What student evaluations are not: scholarship of teaching and learning using student evaluations
Ali, A and Crawford, J and Cejnar, L and Harman, KE and Sim, KN, What student evaluations are not: scholarship of teaching and learning using student evaluations, Journal of University Teaching and Learning Practice, 18, (8) ISSN 1449-9789 (2021) [Letter or Note in Journal]
In this Editorial, we stay committed to the objective of the Journal of University Teaching and Learning Practice regarding sharing, evaluating, and developing stronger evidence-based practice papers by focusing on the topic of national and institutional student evaluations. We create an important theoretical and practical foundation for authors considering publishing with our Journal on studies that utilise student surveys as their primary method of data collection. The editorial begins by providing a comprehensive overview of the history and emergence of student evaluations dating back to medieval times, we trace the evolution of student evaluations to present day looking at the rationale behind the induction of such tools. Following this, we discuss the validity of student evaluations through an exploration of factors such as student satisfaction, the timing of when student surveys are administered, and the idiosyncrasies regarding paper-based and online evaluations. We then further discuss the reliability of student evaluations by contextualising what student evaluations do not say and uncover how various forms of bias can influence the ways student evaluations are both completed and interpreted. Through this we assert that due to confounding factors of bias that influence the results of student evaluations, they cannot always be thought of as wholly objective data collection tools. This then leads into our discussion of the contemporary social contexts within which student evaluations are situated and how both micro and macro dynamics influence student experiences of teaching and learning, where we contest that broader external factors experienced by students can skew the ways teaching is both perceived and evaluated. We conclude our Editorial by critically envisioning a new direction for future manuscript submissions to our Journal. We assert that although the use of student evaluations as evidence of teaching practice may be inherently flawed, there nonetheless remains merit in their use following critical and reflexive engagement throughout the research process. As such, we are hopeful that our critical review of student evaluation-based scholarship may be utilised to leverage higher quality research output.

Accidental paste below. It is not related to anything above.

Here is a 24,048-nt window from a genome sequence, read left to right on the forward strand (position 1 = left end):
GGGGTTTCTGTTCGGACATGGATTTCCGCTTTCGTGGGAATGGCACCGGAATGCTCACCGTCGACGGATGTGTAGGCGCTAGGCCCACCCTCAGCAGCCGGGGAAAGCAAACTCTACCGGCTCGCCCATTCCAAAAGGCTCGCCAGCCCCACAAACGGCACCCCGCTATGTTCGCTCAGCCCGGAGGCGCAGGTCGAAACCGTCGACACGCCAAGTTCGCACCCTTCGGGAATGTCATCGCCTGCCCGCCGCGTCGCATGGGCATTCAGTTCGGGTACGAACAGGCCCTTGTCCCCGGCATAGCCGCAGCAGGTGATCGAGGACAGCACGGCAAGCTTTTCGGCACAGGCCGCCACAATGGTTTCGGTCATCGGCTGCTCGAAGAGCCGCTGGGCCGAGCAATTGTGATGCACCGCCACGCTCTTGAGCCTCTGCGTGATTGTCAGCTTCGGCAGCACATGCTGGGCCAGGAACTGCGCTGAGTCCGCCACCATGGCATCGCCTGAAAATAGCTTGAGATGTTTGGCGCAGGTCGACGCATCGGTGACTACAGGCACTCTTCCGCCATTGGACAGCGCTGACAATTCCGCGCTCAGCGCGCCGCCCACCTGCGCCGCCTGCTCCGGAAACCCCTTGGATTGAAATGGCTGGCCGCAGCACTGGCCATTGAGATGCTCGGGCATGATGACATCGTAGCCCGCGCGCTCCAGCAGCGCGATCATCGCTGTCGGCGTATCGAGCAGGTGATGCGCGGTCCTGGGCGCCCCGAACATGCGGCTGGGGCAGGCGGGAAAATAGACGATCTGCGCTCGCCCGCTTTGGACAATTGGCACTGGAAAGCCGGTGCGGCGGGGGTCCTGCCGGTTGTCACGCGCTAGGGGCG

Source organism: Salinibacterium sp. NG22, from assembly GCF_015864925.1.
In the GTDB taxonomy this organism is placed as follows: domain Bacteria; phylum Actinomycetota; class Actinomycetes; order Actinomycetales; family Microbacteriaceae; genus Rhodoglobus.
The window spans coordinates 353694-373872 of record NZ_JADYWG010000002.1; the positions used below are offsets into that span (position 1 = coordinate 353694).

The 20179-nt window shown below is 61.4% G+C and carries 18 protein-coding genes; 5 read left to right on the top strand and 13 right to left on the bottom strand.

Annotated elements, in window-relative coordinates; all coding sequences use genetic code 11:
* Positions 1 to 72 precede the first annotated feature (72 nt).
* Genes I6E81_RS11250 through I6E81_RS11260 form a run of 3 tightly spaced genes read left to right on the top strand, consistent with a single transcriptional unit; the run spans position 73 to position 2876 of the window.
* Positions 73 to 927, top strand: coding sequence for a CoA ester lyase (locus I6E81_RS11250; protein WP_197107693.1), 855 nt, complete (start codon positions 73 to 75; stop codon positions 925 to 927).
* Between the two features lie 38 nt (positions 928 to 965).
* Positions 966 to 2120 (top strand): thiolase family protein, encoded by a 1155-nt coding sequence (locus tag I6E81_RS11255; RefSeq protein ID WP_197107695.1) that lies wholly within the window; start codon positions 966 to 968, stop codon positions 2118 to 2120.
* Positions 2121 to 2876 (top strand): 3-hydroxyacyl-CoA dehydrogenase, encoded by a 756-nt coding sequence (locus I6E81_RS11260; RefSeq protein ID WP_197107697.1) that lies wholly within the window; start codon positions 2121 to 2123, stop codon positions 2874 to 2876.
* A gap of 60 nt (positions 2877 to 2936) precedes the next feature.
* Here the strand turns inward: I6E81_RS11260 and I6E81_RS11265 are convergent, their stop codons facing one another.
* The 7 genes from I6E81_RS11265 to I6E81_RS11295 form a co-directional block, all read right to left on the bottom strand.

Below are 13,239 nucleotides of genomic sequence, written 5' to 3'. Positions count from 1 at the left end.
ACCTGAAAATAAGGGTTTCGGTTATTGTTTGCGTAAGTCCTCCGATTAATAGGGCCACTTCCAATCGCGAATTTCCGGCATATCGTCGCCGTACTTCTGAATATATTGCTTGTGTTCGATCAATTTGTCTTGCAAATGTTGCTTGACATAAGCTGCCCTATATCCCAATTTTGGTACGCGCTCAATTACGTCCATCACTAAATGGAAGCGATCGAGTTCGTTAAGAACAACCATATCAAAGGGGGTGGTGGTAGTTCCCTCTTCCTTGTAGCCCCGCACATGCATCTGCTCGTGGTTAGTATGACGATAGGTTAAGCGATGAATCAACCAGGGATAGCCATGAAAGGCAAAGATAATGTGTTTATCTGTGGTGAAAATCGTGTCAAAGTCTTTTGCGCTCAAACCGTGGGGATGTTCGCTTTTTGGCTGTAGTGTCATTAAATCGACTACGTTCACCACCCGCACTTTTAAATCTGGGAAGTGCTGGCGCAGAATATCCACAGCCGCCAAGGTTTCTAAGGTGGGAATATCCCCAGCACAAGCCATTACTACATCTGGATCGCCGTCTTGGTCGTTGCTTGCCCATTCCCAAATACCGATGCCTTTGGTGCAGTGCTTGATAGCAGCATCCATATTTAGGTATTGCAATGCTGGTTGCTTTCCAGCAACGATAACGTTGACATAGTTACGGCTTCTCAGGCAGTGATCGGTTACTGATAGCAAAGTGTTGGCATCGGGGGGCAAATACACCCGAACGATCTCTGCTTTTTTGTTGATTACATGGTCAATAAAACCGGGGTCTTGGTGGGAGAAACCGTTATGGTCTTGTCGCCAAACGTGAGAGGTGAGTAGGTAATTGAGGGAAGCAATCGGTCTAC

Letter or Note in Journal
student experience, scholarship of learning and teaching, SoTL, validity, reliability